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  1. Rational Relations Between Perception and Belief: The Case of Color.Peter Brössel - 2017 - Review of Philosophy and Psychology 8 (4):721-741.
    The present paper investigates the first step of rational belief acquisition. It, thus, focuses on justificatory relations between perceptual experiences and perceptual beliefs, and between their contents, respectively. In particular, the paper aims at outlining how it is possible to reason from the content of perceptual experiences to the content of perceptual beliefs. The paper thereby approaches this aim by combining a formal epistemology perspective with an eye towards recent advances in philosophy of cognition. Furthermore the paper restricts its focus, (...)
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  • Against Dispositionalism: Belief in Cognitive Science.Jake Quilty-Dunn & Eric Mandelbaum - 2018 - Philosophical Studies 175 (9):2353-2372.
    Dispositionalism about belief has had a recent resurgence. In this paper we critically evaluate a popular dispositionalist program pursued by Eric Schwitzgebel. Then we present an alternative: a psychofunctional, representational theory of belief. This theory of belief has two main pillars: that beliefs are relations to structured mental representations, and that the relations are determined by the generalizations under which beliefs are acquired, stored, and changed. We end by describing some of the generalizations regarding belief acquisition, storage, and change.
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  • Frege's Puzzle for Perception.Boyd Millar - 2016 - Philosophy and Phenomenological Research 93 (2):368-392.
    According to an influential variety of the representational view of perceptual experience—the singular content view—the contents of perceptual experiences include singular propositions partly composed of the particular physical object a given experience is about or of. The singular content view faces well-known difficulties accommodating hallucinations; I maintain that there is also an analogue of Frege's puzzle that poses a significant problem for this view. In fact, I believe that this puzzle presents difficulties for the theory that are unique to perception (...)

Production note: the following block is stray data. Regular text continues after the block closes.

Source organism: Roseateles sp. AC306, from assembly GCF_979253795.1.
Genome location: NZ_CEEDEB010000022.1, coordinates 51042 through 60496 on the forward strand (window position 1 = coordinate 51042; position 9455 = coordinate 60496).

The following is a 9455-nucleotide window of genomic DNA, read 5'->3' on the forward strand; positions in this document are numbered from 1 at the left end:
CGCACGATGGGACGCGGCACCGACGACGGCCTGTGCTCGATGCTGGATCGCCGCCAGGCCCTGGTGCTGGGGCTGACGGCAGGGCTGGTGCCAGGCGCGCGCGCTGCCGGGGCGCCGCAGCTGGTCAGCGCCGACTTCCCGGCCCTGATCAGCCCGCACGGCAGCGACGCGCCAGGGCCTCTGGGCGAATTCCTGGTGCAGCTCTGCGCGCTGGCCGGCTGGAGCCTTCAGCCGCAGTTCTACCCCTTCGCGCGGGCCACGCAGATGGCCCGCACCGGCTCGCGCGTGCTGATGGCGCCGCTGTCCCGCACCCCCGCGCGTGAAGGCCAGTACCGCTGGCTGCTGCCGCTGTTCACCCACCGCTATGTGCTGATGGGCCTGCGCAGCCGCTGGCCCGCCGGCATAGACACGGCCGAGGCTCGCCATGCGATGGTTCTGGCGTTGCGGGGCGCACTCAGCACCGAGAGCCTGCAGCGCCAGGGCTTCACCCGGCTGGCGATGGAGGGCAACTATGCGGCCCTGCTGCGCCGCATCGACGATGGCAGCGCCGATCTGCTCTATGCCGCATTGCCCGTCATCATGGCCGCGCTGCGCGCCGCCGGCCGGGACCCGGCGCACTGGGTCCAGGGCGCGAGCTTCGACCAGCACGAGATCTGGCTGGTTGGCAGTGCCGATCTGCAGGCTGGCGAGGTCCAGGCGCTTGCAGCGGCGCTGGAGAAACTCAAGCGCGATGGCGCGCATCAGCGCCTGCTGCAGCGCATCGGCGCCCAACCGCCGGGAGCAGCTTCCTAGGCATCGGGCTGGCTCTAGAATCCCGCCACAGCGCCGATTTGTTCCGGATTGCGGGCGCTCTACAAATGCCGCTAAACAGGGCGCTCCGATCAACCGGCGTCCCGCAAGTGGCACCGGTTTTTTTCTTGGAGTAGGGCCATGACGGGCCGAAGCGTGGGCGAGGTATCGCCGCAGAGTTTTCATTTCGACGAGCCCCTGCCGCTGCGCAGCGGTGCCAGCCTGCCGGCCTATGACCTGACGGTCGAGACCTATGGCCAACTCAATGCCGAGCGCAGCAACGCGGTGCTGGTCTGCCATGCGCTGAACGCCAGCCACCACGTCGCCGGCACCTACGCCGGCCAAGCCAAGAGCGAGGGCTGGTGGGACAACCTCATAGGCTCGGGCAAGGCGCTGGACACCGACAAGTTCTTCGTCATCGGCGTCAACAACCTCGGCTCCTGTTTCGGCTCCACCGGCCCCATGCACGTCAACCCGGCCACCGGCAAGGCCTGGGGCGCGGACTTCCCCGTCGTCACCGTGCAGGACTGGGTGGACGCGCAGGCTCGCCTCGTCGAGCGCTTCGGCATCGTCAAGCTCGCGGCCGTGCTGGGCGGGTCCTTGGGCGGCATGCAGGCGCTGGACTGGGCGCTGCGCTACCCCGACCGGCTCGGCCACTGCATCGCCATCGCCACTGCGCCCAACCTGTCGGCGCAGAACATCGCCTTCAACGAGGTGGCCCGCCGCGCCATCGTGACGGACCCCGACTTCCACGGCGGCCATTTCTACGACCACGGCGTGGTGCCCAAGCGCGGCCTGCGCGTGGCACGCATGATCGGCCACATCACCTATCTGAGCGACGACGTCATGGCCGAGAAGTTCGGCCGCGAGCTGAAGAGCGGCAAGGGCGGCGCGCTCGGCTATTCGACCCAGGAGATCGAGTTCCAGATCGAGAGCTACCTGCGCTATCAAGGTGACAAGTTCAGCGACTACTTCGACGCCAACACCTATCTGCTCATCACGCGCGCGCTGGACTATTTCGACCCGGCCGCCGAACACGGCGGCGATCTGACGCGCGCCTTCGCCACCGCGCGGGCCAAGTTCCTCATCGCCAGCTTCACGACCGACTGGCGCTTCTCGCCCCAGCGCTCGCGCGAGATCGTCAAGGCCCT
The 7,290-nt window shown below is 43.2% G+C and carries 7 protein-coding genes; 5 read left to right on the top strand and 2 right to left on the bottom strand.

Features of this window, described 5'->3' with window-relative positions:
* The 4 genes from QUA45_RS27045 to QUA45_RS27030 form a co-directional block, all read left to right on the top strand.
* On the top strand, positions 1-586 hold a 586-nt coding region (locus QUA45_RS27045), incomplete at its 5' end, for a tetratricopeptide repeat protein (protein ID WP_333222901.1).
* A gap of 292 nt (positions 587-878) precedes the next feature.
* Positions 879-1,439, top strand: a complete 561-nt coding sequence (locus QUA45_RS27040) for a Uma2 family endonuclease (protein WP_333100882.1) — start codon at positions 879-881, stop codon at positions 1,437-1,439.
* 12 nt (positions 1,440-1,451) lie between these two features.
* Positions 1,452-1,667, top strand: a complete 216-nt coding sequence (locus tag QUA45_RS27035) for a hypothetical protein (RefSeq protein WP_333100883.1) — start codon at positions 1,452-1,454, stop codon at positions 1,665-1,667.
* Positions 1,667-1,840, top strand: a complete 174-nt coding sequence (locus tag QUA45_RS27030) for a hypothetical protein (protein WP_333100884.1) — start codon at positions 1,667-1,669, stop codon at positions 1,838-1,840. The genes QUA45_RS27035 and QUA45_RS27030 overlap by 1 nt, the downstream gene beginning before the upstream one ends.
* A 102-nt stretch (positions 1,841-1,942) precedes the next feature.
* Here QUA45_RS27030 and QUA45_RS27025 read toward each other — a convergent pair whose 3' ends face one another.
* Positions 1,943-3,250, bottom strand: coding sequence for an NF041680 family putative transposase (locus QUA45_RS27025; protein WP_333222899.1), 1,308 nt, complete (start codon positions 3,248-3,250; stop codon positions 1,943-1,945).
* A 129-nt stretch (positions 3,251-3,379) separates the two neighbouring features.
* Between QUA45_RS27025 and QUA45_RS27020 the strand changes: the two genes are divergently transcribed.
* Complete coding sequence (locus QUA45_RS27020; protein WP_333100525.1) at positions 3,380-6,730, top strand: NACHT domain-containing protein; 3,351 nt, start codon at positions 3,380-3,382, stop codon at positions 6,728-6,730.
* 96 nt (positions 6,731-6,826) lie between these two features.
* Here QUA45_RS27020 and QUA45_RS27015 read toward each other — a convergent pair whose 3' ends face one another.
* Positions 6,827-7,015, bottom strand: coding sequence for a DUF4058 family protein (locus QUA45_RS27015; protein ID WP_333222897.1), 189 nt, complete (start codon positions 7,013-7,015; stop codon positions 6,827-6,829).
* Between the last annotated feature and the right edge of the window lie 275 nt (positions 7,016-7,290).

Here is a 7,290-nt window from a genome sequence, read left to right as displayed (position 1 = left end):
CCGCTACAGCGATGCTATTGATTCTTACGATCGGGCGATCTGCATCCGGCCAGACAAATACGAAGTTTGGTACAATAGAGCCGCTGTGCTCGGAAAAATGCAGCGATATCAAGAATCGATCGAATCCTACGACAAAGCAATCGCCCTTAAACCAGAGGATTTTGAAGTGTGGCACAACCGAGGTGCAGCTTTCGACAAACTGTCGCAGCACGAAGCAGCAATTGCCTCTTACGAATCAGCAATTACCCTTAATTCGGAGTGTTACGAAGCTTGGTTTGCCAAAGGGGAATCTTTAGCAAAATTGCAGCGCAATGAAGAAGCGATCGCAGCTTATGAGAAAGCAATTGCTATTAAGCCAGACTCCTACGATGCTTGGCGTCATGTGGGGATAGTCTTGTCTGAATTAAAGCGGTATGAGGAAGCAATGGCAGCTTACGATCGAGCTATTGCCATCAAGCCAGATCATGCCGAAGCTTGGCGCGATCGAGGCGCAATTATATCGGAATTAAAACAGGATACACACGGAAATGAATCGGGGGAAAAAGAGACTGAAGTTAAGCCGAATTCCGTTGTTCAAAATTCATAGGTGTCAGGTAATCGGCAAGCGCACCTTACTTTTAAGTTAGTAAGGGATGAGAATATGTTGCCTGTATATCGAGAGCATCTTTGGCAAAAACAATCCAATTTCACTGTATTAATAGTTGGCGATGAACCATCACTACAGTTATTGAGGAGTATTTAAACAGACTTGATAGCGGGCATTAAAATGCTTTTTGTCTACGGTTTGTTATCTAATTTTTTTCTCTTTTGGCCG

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  • Perceptual Skill And Social Structure.Jessie Munton - 2019 - Philosophy and Phenomenological Research 99 (1):131-161.
    Visual perception relies on stored information and environmental associations to arrive at a determinate representation of the world. This opens up the disturbing possibility that our visual experiences could themselves be subject to a kind of racial bias, simply in virtue of accurately encoding previously encountered environmental regularities. This possibility raises the following question: what, if anything, is wrong with beliefs grounded upon these prejudicial experiences? They are consistent with a range of epistemic norms, including evidentialist and reliabilist standards for (...)
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  • Is Phenomenal Force Sufficient for Immediate Perceptual Justification?Lu Teng - 2018 - Synthese 195 (2):637-656.
    As an important view in the epistemology of perception, dogmatism proposes that for any experience, if it has a distinctive kind of phenomenal character, then it thereby provides us with immediate justification for beliefs about the external world. This paper rejects dogmatism by looking into the epistemology of imagining. In particular, this paper first appeals to some empirical studies on perceptual experiences and imaginings to show that it is possible for imaginings to have the distinctive phenomenal character dogmatists have in (...)
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  • Inferential Transitions.Jake Quilty-Dunn & Eric Mandelbaum - 2018 - Australasian Journal of Philosophy 96 (3):532-547.